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North of the Blue Line Equals Fear

CAMS Weekly View from the Corner – Week ending 1/31/2020

February 3, 2020

We have crossed over the first month of 2020 which has offered a tale of two market environments is this short time frame.

The overall market started off with positive readings only to turn by mid-month with a corresponding downtrend. The S&P 500 did a bit of a roller coaster ride with it ending the month where it had started.

The building caution from market participants in the previous couple of weeks has been tied to the uncertainty of the Coronavirus. This collective market caution has built in its intensity in recent days as it has become hard to discern the ultimate impact.

With our highly valued markets it is especially important that economic story-lines continue to paint a picture of on-going and trusted growth.

When said growth backdrop becomes untrustworthy in a forward looking observation fear builds in markets.

When we speak on fear we look at various measures to help gauge the level of fear. One such measure that we have offered in these Weekly Views in the past is the Volatility Index. This index is known among market participants as the “Fear Gauge.”

$VIX - 2.3.20

Click For Larger View:

The above chart depicts the Fear Gauge dating back 18 months for some perspective. The blue line is a 200 day moving average line.

This line is often viewed as a line in the sand between healthy (north of) and unhealthy (south of) price behavior.  In the case of the above Volatility Index “healthy” price behavior denotes an increase in fear and resulting challenges in stock prices.  With this, north of the blue line is concerning.

For additional perspective, the red rectangle box identifies the 4th quarter of 2018. At that time market participants became increasingly concerned about the economic backdrop. While no changes in the economic story-line unfolded during the fear based episode (including follow-on months) market participants ratcheted up fear and stocks moved 20% lower within a couple of months!

Yes, fear and highly valued markets can lead to some incredible downside price action.

The red oval identifies our current experience. Now too we are seeing north of the blue line fear levels.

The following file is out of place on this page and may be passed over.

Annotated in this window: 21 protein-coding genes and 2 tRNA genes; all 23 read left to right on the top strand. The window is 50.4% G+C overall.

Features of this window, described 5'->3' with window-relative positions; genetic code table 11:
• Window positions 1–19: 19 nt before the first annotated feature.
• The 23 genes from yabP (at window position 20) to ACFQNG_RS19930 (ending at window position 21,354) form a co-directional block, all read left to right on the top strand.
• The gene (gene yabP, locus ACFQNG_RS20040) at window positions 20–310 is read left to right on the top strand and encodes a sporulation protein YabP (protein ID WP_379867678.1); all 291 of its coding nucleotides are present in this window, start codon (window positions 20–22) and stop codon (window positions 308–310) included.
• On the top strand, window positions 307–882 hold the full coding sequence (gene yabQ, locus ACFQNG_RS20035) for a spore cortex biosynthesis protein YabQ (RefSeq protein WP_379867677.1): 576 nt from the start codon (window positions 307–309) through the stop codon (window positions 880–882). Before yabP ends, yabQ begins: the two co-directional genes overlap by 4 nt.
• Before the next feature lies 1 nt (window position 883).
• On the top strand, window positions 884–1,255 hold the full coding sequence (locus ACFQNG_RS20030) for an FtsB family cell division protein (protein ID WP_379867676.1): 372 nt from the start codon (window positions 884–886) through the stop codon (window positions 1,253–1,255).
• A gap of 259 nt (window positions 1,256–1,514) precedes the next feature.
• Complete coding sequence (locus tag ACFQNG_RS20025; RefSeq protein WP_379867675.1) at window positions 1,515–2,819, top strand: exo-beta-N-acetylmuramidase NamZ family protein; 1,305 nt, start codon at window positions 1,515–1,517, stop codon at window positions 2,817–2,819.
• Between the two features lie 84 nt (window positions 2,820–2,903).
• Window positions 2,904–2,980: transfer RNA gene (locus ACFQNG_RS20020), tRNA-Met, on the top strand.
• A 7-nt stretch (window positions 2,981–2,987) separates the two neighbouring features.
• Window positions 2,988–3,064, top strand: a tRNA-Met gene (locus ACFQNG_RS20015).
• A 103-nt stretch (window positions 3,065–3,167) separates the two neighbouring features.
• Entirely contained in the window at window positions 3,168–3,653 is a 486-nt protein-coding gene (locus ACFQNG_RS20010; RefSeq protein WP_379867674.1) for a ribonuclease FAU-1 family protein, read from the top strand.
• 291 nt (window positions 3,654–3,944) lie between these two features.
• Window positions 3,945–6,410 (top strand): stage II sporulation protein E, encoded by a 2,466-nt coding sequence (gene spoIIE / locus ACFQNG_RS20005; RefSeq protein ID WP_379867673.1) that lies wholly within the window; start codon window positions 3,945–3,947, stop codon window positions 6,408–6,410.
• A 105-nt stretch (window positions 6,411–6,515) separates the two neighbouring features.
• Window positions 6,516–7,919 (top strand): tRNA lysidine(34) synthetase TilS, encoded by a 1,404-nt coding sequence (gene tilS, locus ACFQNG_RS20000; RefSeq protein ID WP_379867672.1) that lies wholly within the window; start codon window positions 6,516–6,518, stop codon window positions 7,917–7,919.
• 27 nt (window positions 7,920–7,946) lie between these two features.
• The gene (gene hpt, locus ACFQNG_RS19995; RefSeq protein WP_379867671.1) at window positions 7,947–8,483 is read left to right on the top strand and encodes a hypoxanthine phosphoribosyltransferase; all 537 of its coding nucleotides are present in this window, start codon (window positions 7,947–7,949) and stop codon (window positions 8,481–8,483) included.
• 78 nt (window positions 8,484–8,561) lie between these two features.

As we can see in the above view, just being north of the blue line does not lead to dramatic market downturns.  It is the duration and behavior that is important. At this stage fear has increased to a notable level. Importantly, it is too early to tell how collective participants will handle this unknown. With this, as described in the 4th quarter of 2018, when fear builds it can feed on itself.

For our part, relative to asset management, we began to move assets toward safer areas of the market before this headline kicked up in earnest.

We had seen various pieces of evidence within market behaviors that offered participants were becoming more cautious underneath the obvious radar if you will. For now we continue to monitor various aspects of overall fear and will share accordingly.

We have no forward view – good or bad – on this currently, as fear, once it begins, is hard to predict in its trend. Monitoring and investing to your risk level is the operable strategy at this stage.

I wish you well…

Ken Reinhart

Director, Market Research & Portfolio Analysis

Portfolio Manager, CAMS Spectrum Portfolio


H&UP’s is a quick summation of a rating system for SPX9 (abbreviation encompassing 9 Sectors of the S&P 500 with 107 sub-groups within those 9 sectors) that quickly references the percentage that is deemed healthy and higher (H&UP).  This comes from the proprietary “V-NN” ranking system that is composed of 4 ratings which are “V-H-N-or NN”.  A “V” or an “H” is a positive or constructive rank for said sector or sub-group within the sectors.

This commentary is presented only to provide perspectives on investment strategies and opportunities. The material contains opinions of the author, which are subject to markets change without notice. Statements concerning financial market trends are based on current market conditions which fluctuate. References to specific securities and issuers are for descriptive purposes only and are not intended to be, and should not be interpreted as, recommendations to purchase or sell such securities. There is no guarantee that any investment strategy will work under all market conditions. Each investor should evaluate their ability to invest for the long-term, especially during periods of downturn in the market. PERFORMANCE IS NOT GUARANTEED AND LOSSES CAN OCCUR WITH ANY INVESTMENT STRATEGY.

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